proceed to debate in the House of Commons next month.
The letter from the CEO of the Raven coal project raises the central
issue about the proposed Raven mine: Will this be the first of a number
of mines in the vast coal reserve that stretches from Fanny Bay to near
Skyrocketing world coal prices are accelerating B.C. coal development. Could the mid-Island turn into a miniAppalachia?
The letter states "Compliance Coal Corporation has no plans to develop other properties on Vancouver Island at this time."
Compliance website states: "Compliance's projects in the Comox Coal
Basin are the Raven Underground Coal Project and the Bear Coal Project .
the Comox Joint Venture [60 per cent owned by Compliance] is focused on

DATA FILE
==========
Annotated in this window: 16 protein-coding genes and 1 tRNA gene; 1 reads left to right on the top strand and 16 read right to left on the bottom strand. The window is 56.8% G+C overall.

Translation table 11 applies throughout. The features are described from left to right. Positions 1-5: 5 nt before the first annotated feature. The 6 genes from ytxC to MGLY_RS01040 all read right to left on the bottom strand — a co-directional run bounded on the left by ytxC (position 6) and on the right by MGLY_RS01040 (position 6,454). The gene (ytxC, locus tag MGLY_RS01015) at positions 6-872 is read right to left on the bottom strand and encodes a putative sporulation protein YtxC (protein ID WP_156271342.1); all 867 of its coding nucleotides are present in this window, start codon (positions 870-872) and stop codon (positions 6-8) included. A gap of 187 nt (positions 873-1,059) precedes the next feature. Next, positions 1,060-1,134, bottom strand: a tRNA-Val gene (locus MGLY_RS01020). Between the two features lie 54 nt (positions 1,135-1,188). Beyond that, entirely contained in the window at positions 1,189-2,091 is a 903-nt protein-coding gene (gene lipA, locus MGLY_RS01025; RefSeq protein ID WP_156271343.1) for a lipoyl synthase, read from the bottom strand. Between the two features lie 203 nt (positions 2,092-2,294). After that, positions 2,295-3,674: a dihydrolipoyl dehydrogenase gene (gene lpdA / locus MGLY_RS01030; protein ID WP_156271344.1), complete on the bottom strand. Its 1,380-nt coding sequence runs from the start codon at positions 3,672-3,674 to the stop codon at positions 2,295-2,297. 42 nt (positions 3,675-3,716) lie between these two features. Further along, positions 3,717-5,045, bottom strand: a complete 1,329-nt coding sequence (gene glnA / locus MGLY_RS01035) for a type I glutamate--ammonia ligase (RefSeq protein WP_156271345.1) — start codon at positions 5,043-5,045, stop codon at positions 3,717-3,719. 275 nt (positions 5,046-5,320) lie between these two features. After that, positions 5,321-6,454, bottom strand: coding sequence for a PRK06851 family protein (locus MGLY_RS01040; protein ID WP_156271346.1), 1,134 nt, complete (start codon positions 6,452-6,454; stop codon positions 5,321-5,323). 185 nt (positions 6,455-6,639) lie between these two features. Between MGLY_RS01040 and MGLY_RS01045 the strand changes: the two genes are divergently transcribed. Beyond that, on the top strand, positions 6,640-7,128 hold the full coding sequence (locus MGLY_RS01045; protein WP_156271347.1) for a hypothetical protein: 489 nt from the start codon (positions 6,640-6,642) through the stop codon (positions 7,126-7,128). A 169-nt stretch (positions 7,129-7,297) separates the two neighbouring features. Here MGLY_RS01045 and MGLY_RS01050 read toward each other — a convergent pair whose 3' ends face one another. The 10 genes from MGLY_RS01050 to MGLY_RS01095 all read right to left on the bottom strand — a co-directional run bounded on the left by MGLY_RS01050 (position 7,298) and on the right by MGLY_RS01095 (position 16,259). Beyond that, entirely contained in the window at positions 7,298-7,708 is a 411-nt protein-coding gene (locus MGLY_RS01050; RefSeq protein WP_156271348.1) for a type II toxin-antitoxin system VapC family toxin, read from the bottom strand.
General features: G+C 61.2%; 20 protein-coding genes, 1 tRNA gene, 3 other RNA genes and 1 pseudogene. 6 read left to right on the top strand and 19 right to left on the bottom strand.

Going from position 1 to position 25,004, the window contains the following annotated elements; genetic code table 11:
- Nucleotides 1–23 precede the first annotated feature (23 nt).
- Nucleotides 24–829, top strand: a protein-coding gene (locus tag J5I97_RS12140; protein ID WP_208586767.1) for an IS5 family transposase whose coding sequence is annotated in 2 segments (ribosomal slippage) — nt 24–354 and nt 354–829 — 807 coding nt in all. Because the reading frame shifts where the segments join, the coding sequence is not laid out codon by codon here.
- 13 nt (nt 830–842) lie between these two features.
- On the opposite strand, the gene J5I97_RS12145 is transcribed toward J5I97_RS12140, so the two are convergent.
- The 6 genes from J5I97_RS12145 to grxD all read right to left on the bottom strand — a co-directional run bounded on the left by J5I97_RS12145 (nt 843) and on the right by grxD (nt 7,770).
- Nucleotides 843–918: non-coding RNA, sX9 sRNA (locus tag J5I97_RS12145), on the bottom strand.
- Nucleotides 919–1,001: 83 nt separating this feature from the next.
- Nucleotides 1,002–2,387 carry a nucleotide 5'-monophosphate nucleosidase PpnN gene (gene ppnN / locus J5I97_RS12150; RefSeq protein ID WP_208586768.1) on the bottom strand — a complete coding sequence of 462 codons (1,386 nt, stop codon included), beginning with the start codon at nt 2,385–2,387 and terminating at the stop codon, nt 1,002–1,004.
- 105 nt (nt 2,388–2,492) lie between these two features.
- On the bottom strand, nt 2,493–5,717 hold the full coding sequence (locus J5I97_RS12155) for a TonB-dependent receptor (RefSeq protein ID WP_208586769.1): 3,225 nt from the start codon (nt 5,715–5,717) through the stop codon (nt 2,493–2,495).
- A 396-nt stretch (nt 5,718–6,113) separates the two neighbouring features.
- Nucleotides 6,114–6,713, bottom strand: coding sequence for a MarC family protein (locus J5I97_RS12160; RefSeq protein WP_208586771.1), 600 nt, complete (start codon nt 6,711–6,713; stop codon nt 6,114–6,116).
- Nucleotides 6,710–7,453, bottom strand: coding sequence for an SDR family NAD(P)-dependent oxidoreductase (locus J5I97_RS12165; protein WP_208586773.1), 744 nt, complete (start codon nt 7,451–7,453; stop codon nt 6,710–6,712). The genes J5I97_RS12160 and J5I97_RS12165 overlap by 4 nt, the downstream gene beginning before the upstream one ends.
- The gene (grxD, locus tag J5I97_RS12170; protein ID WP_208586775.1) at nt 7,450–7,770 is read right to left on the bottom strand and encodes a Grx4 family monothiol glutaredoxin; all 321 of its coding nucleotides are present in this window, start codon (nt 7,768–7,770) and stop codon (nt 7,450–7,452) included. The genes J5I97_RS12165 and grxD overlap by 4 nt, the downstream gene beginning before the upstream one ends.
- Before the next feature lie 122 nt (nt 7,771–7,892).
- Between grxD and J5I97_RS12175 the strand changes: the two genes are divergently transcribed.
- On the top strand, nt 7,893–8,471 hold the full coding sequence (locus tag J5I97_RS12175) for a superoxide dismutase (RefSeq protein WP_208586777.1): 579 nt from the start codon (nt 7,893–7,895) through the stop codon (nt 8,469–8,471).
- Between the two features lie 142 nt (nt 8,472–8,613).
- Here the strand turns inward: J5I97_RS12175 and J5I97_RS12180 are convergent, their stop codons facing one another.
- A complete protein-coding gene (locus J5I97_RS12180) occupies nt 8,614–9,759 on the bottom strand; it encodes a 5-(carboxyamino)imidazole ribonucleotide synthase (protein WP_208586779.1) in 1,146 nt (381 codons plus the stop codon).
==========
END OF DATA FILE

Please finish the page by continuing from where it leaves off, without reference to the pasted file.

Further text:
developing the Raven Coal Deposit and the nearby Bear Coal Deposit."
Has Compliance dropped its plans to develop the Bear project? If so, perhaps its website should be updated.
addition, perhaps the Compliance slide show presented at its 2009
annual general meeting can be explained. It sets a target of $100
million in revenue by the end of 2012, and mentions properties such as
Wolf Mountain and Anderson Lake, along with rights to coalbed methane.
Has Compliance's ambitious strategy for next year been abandoned?
not, the Raven environmental assessment needs to be expanded to
consider the cumulative environmental effects that additional coal mines
could have. Provincial and federal environment ministers should appoint
an independent panel of experts to hold full public hearings on this
No environmental issue is more important to the people of Vancouver Island.
Legal director Environmental Law Clinic University of Victoria